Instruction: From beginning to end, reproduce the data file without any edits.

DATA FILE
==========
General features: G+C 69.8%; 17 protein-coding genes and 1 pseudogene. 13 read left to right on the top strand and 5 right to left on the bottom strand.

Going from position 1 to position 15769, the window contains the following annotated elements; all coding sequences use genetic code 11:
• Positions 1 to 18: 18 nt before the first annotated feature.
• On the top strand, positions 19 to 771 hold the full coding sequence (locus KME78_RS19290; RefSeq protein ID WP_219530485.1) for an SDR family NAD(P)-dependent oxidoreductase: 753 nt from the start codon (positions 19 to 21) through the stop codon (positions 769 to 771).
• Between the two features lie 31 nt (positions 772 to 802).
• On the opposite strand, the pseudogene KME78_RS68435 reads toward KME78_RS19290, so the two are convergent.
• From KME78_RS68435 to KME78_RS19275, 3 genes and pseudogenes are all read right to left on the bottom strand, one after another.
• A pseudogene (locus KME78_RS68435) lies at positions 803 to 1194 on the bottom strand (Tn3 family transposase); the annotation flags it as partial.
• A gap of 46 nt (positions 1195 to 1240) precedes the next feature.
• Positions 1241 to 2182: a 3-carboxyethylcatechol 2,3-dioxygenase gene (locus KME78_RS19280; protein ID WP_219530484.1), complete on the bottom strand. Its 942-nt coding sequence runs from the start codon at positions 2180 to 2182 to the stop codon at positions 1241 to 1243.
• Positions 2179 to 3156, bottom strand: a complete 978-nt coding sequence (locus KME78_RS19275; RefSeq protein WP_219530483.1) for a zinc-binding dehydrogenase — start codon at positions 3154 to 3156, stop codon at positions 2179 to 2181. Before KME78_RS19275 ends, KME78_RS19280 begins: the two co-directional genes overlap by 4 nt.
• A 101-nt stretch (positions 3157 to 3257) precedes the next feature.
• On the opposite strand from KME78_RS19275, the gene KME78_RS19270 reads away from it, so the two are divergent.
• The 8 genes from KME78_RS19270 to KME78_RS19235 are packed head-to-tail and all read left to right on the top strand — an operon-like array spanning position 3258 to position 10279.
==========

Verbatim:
General features: G+C 69.8%; 17 protein-coding genes and 1 pseudogene. 13 read left to right on the top strand and 5 right to left on the bottom strand.

Going from position 1 to position 15769, the window contains the following annotated elements; all coding sequences use genetic code 11:
• Positions 1 to 18: 18 nt before the first annotated feature.
• On the top strand, positions 19 to 771 hold the full coding sequence (locus KME78_RS19290; RefSeq protein ID WP_219530485.1) for an SDR family NAD(P)-dependent oxidoreductase: 753 nt from the start codon (positions 19 to 21) through the stop codon (positions 769 to 771).
• Between the two features lie 31 nt (positions 772 to 802).
• On the opposite strand, the pseudogene KME78_RS68435 reads toward KME78_RS19290, so the two are convergent.
• From KME78_RS68435 to KME78_RS19275, 3 genes and pseudogenes are all read right to left on the bottom strand, one after another.
• A pseudogene (locus KME78_RS68435) lies at positions 803 to 1194 on the bottom strand (Tn3 family transposase); the annotation flags it as partial.
• A gap of 46 nt (positions 1195 to 1240) precedes the next feature.
• Positions 1241 to 2182: a 3-carboxyethylcatechol 2,3-dioxygenase gene (locus KME78_RS19280; protein ID WP_219530484.1), complete on the bottom strand. Its 942-nt coding sequence runs from the start codon at positions 2180 to 2182 to the stop codon at positions 1241 to 1243.
• Positions 2179 to 3156, bottom strand: a complete 978-nt coding sequence (locus KME78_RS19275; RefSeq protein WP_219530483.1) for a zinc-binding dehydrogenase — start codon at positions 3154 to 3156, stop codon at positions 2179 to 2181. Before KME78_RS19275 ends, KME78_RS19280 begins: the two co-directional genes overlap by 4 nt.
• A 101-nt stretch (positions 3157 to 3257) precedes the next feature.
• On the opposite strand from KME78_RS19275, the gene KME78_RS19270 reads away from it, so the two are divergent.
• The 8 genes from KME78_RS19270 to KME78_RS19235 are packed head-to-tail and all read left to right on the top strand — an operon-like array spanning position 3258 to position 10279.